Mobile delivery of the internet puts the media in the individual’s control and makes knowledge no longer scarce. The justification for socialized education is gone. Why shouldn’t kids apprentice at home and then in workplaces — while sourcing their basic knowledge from the mobile in their pockets. Why shouldn’t teachers become private professionals, to whom students come as paying clients? Underwriting such tutorial expenses for individual kids would be a lot less “socialized” than the present system.

We may still need to socialize lunch programs and day care, but learning can once again be individualized. With a mobile in a pocket, no child will be left behind.

Tina Fey unbundled Saturday Night Live


Posted on 16th November 2008 by Judy Breck in Findability and Networks

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An example from a hit TV show, Saturday Night Live, shows the powerful reality of unbundling by the internet. A report in the Washington Post this morning called TV Breaks Out of the Box includes this fact:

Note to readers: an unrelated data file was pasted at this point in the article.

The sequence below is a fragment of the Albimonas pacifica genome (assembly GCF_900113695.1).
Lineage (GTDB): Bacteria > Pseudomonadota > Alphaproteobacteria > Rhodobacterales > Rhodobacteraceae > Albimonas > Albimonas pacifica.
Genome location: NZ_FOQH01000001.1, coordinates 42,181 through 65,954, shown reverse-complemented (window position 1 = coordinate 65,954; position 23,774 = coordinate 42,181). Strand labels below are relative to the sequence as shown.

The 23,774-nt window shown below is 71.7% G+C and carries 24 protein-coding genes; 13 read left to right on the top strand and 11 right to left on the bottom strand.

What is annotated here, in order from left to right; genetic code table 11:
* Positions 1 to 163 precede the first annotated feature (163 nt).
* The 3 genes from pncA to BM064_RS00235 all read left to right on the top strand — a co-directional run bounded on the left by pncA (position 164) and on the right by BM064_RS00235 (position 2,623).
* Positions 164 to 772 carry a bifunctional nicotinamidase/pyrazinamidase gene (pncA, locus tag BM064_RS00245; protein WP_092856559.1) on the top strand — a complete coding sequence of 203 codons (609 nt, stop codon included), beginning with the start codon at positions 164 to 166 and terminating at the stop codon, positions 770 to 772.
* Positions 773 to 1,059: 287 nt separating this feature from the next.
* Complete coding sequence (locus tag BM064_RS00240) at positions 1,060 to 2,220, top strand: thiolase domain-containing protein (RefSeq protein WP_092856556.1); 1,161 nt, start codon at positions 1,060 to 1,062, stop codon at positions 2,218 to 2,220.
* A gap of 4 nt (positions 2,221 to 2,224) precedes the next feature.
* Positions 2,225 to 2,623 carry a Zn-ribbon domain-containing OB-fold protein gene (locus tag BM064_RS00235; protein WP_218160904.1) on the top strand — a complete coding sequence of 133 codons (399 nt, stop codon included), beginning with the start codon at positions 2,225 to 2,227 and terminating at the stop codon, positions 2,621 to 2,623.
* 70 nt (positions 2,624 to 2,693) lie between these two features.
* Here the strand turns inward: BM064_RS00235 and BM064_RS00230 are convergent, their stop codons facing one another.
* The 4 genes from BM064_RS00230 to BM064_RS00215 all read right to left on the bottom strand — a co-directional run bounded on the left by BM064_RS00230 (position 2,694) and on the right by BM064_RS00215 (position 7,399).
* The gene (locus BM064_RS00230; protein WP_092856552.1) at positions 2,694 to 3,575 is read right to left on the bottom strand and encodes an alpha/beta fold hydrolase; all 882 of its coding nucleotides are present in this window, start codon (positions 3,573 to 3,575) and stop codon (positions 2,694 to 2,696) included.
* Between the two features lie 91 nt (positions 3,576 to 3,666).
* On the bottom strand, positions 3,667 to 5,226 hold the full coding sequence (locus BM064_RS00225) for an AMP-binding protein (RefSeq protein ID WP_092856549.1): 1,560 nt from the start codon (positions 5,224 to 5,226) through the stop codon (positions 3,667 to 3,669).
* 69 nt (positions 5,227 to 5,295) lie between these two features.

When Tina Fey debuted her impression of Sarah Palin on “Saturday Night Live” last month, more people watched the comedy sketch online at or than during the show’s broadcast.

The fact that viewers can select a node to watch from the bundled hairball of an entire television episode is a fundamental structural change that is massively reconfiguring the TV industry — and essentially all other analog content that has migrated online. E-commerce is way ahead of this game, letting you zip in a click or two to exactly the camera or pair of sneakers you want. Education has barely begun to think about unbundling its subject matter, usually expecting you to dig through tightly bound course, standards, or curricula pdfs to find a topic nugget you want to learn.